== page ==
On June 3rd, after 98 years on this earth, Jürgen Moltmann entered his eternal rest. It is impossible to summarize Moltmann’s legacy in a handful of paragraphs. A prolific writer, he produced more than forty theological monographs over a span of six decades. He was on par with Barth and Pannenberg as one of the great Christian systematic theologians of the twentieth century, but it was not primarily his systematicity that had a profound influence on those of us whose work—or whose lives—he changed. Instead, one piece or another of his theology slipped into our heads and our hearts, under our skin. His writing, like his demeanor, was humble and self-effacing. It was, one could say, quietly revolutionary: the unsuspecting reader might flip a page, stumble upon an unassuming sentence, and catch themselves thinking, “This changes everything.” It is impossible to summarize Moltmann’s legacy in a handful of paragraphs. A prolific writer, he produced more than forty theological monographs over a span of six decades. He was on par with Barth and Pannenberg as one of the great Christian systematic theologians of the twentieth century, but it was not primarily his systematicity that had a profound influence on those of us whose work or whose lives he changed. Instead, one piece or another of his theology slipped into our heads and our hearts, under our skin. His writing, like his demeanor, was humble and self-effacing. It was, one could say, quietly revolutionary: the unsuspecting reader might flip a page, stumble upon an unassuming sentence, and catch themselves thinking, “This changes everything.”

    Facts About Jurgen Moltmann

    Jurgen Moltmann, a prominent German theologian, was actually a prisoner of war during World War II. He was captured and held captive by the British army for several years in an internment camp. This experience had a profound impact on his theological thinking and shaped his understanding of hope and redemption.

    Despite being known for his Christian theology, Moltmann drew inspiration from a wide range of philosophical and cultural sources. He was heavily influenced by the existential philosophy of Karl Jaspers and was deeply engaged with philosophical and sociopolitical trends of his time, including Marxism and liberation theology.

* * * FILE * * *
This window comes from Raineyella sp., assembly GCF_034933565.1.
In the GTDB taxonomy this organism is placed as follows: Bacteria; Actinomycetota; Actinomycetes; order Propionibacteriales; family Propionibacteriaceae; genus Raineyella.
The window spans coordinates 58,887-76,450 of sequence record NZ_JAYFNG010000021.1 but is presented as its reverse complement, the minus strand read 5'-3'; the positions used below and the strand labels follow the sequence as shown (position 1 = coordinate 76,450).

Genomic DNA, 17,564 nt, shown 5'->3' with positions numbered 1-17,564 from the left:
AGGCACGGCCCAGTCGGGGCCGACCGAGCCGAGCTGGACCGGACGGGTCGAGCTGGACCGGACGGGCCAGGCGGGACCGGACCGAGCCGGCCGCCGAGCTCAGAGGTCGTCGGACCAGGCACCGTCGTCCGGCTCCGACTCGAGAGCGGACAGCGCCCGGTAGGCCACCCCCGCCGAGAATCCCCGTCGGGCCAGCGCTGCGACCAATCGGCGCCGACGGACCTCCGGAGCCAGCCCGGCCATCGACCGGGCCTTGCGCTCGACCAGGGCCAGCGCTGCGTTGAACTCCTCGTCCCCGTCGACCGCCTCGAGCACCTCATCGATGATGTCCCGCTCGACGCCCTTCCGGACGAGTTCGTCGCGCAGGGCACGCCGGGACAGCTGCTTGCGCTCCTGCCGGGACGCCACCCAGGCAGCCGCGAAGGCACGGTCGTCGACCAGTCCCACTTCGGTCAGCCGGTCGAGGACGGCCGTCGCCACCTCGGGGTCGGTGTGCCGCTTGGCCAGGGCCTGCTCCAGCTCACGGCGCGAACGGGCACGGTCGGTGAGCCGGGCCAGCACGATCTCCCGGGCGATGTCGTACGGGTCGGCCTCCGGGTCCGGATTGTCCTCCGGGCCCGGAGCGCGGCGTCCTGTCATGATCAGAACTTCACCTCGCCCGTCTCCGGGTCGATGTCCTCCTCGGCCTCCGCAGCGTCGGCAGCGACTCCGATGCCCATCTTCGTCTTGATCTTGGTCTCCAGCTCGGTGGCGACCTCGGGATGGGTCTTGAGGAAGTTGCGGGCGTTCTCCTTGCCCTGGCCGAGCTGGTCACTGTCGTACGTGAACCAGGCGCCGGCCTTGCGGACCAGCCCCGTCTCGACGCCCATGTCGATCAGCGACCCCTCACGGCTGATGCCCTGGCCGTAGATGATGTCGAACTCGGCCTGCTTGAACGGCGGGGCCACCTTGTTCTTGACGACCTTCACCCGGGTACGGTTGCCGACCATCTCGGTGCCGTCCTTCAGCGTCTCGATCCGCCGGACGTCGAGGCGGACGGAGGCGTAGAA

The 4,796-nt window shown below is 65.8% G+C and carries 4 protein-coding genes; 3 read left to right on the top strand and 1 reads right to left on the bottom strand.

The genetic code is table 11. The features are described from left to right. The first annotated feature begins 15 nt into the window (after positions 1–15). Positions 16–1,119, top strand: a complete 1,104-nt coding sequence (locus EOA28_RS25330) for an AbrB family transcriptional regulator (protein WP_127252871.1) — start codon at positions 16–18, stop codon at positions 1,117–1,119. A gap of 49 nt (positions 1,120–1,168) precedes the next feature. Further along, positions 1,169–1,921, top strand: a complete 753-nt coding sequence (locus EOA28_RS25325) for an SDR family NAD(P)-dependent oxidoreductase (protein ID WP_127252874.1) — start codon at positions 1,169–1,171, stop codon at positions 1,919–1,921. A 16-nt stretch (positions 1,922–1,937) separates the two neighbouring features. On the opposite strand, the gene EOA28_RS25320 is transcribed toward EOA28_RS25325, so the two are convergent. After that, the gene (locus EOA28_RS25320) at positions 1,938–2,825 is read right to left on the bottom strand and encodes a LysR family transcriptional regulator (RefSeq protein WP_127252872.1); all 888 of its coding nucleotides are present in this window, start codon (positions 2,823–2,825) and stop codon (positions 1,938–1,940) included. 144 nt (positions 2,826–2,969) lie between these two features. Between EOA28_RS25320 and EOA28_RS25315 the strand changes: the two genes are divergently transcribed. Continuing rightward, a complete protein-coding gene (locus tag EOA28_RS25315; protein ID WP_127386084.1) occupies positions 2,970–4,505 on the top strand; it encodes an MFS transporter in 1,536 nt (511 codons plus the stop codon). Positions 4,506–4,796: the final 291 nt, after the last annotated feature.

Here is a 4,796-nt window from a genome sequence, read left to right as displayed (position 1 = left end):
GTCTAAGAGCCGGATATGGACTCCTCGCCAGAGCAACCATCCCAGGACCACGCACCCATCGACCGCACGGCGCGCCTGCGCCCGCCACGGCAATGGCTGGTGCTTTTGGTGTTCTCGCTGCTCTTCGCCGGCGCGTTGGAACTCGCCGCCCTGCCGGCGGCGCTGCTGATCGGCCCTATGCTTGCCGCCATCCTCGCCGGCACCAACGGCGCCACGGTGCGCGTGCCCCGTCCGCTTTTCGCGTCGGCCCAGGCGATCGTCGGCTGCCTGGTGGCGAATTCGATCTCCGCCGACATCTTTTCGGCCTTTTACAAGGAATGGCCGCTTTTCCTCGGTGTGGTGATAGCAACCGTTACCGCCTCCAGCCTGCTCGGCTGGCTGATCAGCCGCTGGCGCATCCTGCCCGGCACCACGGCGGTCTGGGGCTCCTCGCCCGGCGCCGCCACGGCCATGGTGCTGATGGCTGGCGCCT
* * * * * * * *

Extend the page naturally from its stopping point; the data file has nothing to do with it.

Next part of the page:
Moltmann’s most famous work, “Theology of Hope,” which revolutionized Christian eschatology, was initially met with skepticism and criticism from many theologians. It challenged traditional notions of a purely heavenly afterlife and emphasized the importance of hope and liberation in the here and now. However, it eventually became a seminal work in theological circles and greatly influenced subsequent generations of theologians.

    Moltmann’s stress on eschatology was stated unmistakably in his first major publication, Theology of Hope. Christianity, he argued, is not only evangelion but epangelia: not only ‘good news’ but ‘promise’. Furthermore, evangelion itself has to be taken not primarily as good news about the past but as good news about the future. There is an alternative way, argues Moltmann. Christ did not simply repeat the past. Neither will Christian history merely repeat the past. The parousia (second coming) will bring something new: something that has never happened before, even in Christ. The resurrection tells us that history is governed not by analogy, but by (divine) promise. It is the first of these ideas that dominates Moltmann’s Christology. He is concerned with the eschatological journey of Jesus. It is not, however, a solitary journey. It is a trinitarian one: the story is the story of Jesus’ dealings with the Father and Jesus’ dealings with the Spirit as, together, they redeem and renew creation.

    Jesus’ Way, according to Moltmann, is in three stages: the messianic fulfilment in the Advent: the apocalyptic sufferings of Messiah at Calvary; and the messianic consummation in the final renewal of the cosmos.